spectre and the end of langsec — wingolog:

The basis of language security is starting from a programming language with a well-defined, easy-to-understand semantics. From there you can prove (formally or informally) interesting security properties about particular programs. For example, if a program has a secret k, but some untrusted subcomponent C of it should not have access to k, one can prove if k can or cannot leak to C. This approach is taken, for example, by Google’s Caja compiler to isolate components from each other, even when they run in the context of the same web page.

But the Spectre and Meltdown attacks have seriously set back this endeavor.

I suggest reading the post to get the full take.

Some of my time is spent talking with clients about secure development life cycle practices and tools to help bolster security early in the process. I’ve abstractly reflected on how I was taught/learned to code using what is referred to as the Unix approach – small, well understood, behaviorally consistent components brought together to make a more complex system.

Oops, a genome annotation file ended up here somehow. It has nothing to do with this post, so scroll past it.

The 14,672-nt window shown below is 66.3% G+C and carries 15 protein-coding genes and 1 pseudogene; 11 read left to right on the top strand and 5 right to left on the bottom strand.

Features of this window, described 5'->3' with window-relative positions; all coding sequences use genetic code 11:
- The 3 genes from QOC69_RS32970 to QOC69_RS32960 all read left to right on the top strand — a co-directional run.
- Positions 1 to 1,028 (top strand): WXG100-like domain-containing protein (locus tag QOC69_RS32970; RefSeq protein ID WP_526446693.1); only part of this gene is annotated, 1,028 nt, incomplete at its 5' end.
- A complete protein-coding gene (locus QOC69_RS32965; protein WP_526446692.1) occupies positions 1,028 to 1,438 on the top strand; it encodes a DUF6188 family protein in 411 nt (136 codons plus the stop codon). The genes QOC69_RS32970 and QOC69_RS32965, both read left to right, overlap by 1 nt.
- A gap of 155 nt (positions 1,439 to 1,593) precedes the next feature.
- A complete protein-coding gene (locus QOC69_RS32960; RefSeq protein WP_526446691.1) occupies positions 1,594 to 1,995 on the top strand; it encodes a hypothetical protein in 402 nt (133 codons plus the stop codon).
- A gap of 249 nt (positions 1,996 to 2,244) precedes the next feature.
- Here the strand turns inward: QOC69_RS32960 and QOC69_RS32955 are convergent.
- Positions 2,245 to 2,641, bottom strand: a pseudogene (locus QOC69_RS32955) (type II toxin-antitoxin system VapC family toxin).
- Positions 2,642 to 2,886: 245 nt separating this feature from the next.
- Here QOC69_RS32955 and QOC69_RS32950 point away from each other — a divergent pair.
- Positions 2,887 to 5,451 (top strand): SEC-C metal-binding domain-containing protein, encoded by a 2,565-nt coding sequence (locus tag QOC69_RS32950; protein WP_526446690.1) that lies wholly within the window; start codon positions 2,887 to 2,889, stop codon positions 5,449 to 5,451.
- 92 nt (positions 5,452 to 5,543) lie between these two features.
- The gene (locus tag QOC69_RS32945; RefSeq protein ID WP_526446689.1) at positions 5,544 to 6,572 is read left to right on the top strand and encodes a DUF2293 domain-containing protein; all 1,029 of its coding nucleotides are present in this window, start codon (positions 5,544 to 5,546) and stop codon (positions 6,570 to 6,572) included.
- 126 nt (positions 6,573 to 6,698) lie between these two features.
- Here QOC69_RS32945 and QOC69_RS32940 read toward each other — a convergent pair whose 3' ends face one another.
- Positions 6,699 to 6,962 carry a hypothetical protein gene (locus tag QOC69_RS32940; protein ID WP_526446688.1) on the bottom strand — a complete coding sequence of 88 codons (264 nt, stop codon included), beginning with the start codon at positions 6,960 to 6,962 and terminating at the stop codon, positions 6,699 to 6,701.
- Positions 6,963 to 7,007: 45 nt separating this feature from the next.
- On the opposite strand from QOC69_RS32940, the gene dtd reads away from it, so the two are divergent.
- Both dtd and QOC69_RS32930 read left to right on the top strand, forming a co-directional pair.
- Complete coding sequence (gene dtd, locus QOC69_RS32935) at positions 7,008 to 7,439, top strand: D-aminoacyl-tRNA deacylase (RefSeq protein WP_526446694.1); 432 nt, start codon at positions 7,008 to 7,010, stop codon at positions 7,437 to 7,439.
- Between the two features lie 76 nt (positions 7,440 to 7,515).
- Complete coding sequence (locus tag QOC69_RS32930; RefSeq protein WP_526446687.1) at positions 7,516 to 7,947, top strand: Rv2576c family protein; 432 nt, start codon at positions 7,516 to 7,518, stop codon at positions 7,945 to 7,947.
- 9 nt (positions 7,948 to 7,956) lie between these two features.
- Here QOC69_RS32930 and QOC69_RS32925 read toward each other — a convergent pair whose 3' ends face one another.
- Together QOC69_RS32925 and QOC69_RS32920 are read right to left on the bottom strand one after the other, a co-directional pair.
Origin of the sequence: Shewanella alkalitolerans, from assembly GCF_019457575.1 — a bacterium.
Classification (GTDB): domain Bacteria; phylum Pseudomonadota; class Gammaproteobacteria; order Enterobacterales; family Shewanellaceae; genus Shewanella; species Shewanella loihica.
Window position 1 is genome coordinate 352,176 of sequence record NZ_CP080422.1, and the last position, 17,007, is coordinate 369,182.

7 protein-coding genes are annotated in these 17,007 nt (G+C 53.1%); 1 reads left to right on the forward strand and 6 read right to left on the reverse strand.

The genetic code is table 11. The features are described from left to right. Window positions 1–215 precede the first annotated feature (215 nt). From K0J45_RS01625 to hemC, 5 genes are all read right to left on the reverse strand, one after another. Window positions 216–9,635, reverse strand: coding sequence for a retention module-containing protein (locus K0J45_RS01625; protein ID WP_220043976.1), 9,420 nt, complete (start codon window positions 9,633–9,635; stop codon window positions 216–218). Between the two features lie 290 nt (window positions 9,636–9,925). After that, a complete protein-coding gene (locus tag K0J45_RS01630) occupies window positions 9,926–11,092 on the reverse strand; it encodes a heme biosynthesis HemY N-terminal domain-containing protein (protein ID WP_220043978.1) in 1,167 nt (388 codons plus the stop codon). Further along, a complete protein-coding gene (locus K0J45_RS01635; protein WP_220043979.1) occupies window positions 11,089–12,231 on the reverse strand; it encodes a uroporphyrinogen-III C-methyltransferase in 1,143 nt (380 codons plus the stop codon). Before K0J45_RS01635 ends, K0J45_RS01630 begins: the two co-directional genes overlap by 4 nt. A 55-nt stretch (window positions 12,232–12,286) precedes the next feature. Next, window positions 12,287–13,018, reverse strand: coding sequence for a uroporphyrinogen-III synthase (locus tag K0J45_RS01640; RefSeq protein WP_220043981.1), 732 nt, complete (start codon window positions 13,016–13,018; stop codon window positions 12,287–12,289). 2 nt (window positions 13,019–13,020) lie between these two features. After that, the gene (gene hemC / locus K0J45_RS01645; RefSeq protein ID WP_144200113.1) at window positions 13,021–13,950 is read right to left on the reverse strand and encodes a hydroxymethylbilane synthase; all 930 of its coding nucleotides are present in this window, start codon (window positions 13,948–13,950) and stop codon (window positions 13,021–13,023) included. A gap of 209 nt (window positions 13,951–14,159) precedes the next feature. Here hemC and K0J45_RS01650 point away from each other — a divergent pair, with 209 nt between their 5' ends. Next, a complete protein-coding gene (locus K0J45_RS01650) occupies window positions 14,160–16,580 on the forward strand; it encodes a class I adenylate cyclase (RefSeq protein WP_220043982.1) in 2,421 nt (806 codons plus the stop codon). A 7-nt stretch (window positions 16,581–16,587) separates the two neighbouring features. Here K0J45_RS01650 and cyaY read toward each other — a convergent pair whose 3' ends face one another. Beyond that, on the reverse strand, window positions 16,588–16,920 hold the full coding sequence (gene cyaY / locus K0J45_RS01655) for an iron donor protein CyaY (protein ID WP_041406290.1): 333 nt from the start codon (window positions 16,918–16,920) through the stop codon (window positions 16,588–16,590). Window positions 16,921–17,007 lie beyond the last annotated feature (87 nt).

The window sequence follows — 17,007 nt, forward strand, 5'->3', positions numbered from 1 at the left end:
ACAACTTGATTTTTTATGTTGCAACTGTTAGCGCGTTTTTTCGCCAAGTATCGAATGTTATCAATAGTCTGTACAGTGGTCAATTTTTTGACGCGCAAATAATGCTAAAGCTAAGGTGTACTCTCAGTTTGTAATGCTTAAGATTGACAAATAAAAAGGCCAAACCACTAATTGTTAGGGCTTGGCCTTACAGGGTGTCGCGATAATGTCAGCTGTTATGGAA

This was in the days before these large package management systems.

I was reminded of the infamous 11-line JavaScript NPM package, a package that implemented a “left-pad” function, which the developer unpublished. Literally thousands of other packages relied on this simple one, causing the whole dependency “house of cards” to collapse. See https://www.theregister.co.uk/2016/03/23/npm_left_pad_chaos/ for a reminder of the story.

Now think about this: that was a software-based issue that, while hugely impactful, was easy to fix (select 11 lines of code, copy, paste). What happens when hardware isn’t behaviorally consistent or is so fundamentally flawed its insecurity isn’t fixable?

Taking me back even further I’m reminded of the various Intel floating point issues of the 80’s and 90’s

I drifted off topic.

What are your thoughts?